Cloud Analytics: Sharing Information, Insights and Innovations
Sep 06, 2016
Author: Jon Bock
While it’s been a busy summer here at Snowflake, we are now picking up even more momentum as we head into the fall. In addition to showcasing our cloud data warehouse at industry conferences such as the upcoming Strata + Hadoop World conference in New York, our team will be hitting the road for our fall Cloud Analytics City Tour, kicking off next week in New York and Boston. (You can see the full fall schedule and register for a city near you here.)
To provide some background, this past spring Snowflake invited data professionals to participate in cloud analytic symposiums held in Chicago and Los Angeles. Attendees included a broad array of people interested in innovation in analytics. Our goal was to create a forum where a diverse set of cloud and data analytics professionals could discuss how and why the cloud is playing an increasingly prominent role in analytics and share experiences and recommendations for managing and using data in the cloud.
The value-added knowledge that we saw exchanged at the event and the feedback we received from attendees demonstrated the value of a forum where data professionals could learn and share information and ideas. Speakers shared insights about how the cloud is not simply about efficiencies that save time and budget (one of the first things people think of when it comes to cloud solutions in general), but about how cloud is creating new opportunities for data users to experiment, innovate and to make exponential progress in their work. We saw speakers talk about how cloud is causing a sea change in the status quo, creating new opportunities for a broader array of data users to experiment, innovate and make exponential progress in putting data to work.
The Creative Destruction Cycle in Analytics
Dean Abbott, co-founder and Chief Data Scientist of SmarterHQ and a speaker at our symposium in Los Angeles, described this change as making possible a rapid and continuous cycle of creation, destruction and re-creation that is enabling him and his team of data scientists to test and iterate on the fly. In on-premises data analytics environments, that team would have been required to do careful planning well in advance because of the upfront investment required to make sure that the appropriate resources were purchased and deployed to support projects. In the cloud, environments can be created, populated, used, and destroyed on the fly, making it easy to experiment and iterate rapidly. This different way of working is giving his team’s work added relevancy as a result of being able to test more hypotheses within the same budget and time frame. Moreover, because of the simpler, more agile environment that the cloud enables, the team has access to fresher data, making it possible for new data from the field and other sources to be quickly normalized, integrated and examined against historical data in a way that had not been possible prior to the use of cloud services for data handling and report generation.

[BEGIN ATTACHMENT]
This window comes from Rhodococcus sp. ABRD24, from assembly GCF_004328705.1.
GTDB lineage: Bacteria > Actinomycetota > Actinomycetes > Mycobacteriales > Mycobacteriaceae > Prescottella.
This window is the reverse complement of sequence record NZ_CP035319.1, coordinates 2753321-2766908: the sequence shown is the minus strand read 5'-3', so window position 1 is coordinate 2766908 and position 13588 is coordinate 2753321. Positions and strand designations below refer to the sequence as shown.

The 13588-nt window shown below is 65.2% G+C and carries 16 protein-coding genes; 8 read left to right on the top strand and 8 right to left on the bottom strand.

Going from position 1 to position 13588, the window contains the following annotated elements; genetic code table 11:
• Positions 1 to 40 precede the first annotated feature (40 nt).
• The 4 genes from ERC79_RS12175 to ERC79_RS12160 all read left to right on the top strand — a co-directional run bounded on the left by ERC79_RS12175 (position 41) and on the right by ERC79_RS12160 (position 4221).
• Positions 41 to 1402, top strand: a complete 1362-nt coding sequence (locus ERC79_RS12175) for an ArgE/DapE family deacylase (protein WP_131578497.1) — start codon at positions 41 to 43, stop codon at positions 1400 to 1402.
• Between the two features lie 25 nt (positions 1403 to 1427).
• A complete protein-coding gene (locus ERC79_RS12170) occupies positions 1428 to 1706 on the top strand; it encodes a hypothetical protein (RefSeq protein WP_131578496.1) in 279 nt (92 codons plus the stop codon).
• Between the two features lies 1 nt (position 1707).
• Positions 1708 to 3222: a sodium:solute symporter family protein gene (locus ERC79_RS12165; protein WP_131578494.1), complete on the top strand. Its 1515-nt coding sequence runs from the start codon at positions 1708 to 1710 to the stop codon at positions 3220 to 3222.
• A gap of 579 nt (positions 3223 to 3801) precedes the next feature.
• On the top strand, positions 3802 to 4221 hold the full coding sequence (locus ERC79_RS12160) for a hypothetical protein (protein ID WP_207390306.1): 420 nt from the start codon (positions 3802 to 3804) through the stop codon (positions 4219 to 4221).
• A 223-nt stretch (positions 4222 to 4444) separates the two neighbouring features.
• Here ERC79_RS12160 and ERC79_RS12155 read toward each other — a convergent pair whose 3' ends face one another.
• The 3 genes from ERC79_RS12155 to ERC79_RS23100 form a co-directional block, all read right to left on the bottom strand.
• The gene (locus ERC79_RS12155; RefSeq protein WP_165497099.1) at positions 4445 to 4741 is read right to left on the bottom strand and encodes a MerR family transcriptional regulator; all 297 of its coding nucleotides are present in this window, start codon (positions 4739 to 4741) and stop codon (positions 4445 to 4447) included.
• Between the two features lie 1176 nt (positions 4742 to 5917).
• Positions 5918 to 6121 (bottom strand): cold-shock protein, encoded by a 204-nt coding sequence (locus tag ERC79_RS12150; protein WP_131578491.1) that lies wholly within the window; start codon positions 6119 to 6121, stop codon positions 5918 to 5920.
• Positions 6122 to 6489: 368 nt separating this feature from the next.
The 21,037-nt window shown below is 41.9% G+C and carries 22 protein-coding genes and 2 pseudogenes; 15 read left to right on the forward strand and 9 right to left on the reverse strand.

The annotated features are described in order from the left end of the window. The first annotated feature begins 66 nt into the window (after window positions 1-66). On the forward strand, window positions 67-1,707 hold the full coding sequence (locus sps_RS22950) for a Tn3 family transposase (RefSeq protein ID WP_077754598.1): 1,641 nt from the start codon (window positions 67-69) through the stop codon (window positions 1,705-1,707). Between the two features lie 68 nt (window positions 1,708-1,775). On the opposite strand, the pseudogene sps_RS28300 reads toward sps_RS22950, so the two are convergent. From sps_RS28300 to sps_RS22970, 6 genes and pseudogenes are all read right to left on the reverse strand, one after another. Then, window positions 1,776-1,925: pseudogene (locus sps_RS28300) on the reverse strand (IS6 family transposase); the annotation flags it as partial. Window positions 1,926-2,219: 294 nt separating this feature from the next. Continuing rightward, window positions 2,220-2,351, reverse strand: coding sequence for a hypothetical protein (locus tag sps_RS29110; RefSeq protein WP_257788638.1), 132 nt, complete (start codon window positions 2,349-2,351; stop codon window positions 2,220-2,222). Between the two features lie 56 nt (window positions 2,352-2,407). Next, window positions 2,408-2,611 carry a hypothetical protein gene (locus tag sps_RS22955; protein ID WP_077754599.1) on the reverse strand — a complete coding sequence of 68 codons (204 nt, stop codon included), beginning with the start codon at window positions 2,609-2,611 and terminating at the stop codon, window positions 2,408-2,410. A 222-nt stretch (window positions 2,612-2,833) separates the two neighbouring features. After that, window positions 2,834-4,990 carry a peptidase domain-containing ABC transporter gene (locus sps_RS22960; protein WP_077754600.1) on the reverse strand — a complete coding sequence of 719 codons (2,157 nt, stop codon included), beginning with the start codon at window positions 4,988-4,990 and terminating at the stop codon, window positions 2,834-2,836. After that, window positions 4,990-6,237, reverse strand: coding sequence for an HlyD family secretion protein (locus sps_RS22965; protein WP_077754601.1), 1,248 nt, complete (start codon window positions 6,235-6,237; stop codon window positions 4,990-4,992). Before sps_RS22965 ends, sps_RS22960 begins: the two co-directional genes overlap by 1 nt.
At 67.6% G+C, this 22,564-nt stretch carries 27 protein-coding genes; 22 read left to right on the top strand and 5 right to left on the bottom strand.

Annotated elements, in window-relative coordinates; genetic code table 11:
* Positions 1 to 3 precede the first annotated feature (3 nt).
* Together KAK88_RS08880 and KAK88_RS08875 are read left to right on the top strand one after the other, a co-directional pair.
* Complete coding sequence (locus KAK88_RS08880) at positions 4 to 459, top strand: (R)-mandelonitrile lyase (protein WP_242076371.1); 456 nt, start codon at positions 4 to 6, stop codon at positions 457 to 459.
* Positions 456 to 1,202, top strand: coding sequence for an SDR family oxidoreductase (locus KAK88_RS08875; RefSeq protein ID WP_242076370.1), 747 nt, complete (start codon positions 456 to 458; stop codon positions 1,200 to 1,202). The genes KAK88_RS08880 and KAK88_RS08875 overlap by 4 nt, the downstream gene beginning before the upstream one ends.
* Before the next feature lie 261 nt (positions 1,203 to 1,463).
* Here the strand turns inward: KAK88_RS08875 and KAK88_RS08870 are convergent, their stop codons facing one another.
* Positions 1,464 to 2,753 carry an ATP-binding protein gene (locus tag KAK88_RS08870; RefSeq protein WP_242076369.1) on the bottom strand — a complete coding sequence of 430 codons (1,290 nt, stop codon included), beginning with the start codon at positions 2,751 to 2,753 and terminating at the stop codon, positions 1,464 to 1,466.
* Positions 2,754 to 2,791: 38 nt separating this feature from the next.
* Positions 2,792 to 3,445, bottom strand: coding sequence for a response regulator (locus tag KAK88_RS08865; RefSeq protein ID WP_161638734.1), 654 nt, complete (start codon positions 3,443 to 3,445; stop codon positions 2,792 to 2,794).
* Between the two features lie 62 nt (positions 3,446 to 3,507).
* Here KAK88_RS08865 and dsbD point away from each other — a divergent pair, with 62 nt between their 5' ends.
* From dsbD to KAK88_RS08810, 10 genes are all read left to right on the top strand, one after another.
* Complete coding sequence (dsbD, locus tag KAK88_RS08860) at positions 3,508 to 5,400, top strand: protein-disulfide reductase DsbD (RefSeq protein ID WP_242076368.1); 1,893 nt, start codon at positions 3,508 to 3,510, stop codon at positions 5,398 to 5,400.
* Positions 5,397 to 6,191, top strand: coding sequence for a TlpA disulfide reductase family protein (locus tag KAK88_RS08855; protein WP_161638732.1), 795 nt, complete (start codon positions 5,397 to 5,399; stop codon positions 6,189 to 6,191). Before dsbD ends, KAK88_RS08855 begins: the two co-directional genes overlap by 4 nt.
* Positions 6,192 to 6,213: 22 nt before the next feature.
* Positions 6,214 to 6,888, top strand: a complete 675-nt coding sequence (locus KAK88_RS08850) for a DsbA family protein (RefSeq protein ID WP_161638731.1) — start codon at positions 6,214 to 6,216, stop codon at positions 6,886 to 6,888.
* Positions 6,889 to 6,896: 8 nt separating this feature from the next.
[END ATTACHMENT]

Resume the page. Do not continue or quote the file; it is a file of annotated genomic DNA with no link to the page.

This continuous, iterative cycle of data experimentation is vastly different from the traditional lock-step and labor intensive framework in which data users labored and debated incessantly over the hypotheses that they would be testing before undertaking the report generation phase. That latter phase itself had before taken days, even weeks to complete. And even before that, IT had to choose the technology and systems to run the reports before the data had even been examined. Before the advent of the cloud data warehouse and cloud analytics tools, ambiguities, inconsistencies and incongruities were common and difficult to test. The work flow process of the data analysts contained a substantial amount of guesswork, with gaps and delays developing between what the scientists already knew, what data still needed to be tested, and any new data coming in.
You Have All That Data, Now What Do You Do With It?
Tamara Dull, Director of Emerging Technologies at SAS and #13 on the Big Data 2015: Top 100 Influencers in Big Data list, pointed out that cloud has made utilizing the benefits of a data warehouse more accessible to a wider diversity of types and sizes of organizations than in the past. This new accessibility is not only improving data management and enhancing security but also, similar to the experience shared by Dean Abbott, creating new opportunities in data discovery and providing a platform for advanced analytics.
In the past, when data was more homogenous and there were fewer data sources, new and old data could be integrated via complex data integration pipelines, carefully planned data warehouses and sometimes some very large Excel spreadsheets. But with the advent of new data sources and formats such as web application data, mobile user data, and now IoT data streams, traditional systems can no longer keep up. The result is that these gaps have been getting bigger, potentially at great cost to accuracy and effectiveness for those still using these old systems.
It was clear from the presentations and discussions that a variety of organizations from revolutionary start-ups to reinvented Fortune 500’s are building and rebuilding their data-driven operations in the cloud to ensure that their data management infrastructures are as flexible as the incoming data. The outcome of this new paradigm is that while approaches and methodologies for using data can differ vastly between organizations, storing and using data in the cloud opens up exciting new possibilities for data analytics. These changes aren’t just better for business, but have become a requirement for thriving in an increasingly data-driven world.
Coming Up Next
We’re looking forward to more discussions and insights in this fall’s City Tour. We hope you’ll join us to share in the discussion and add your own insights.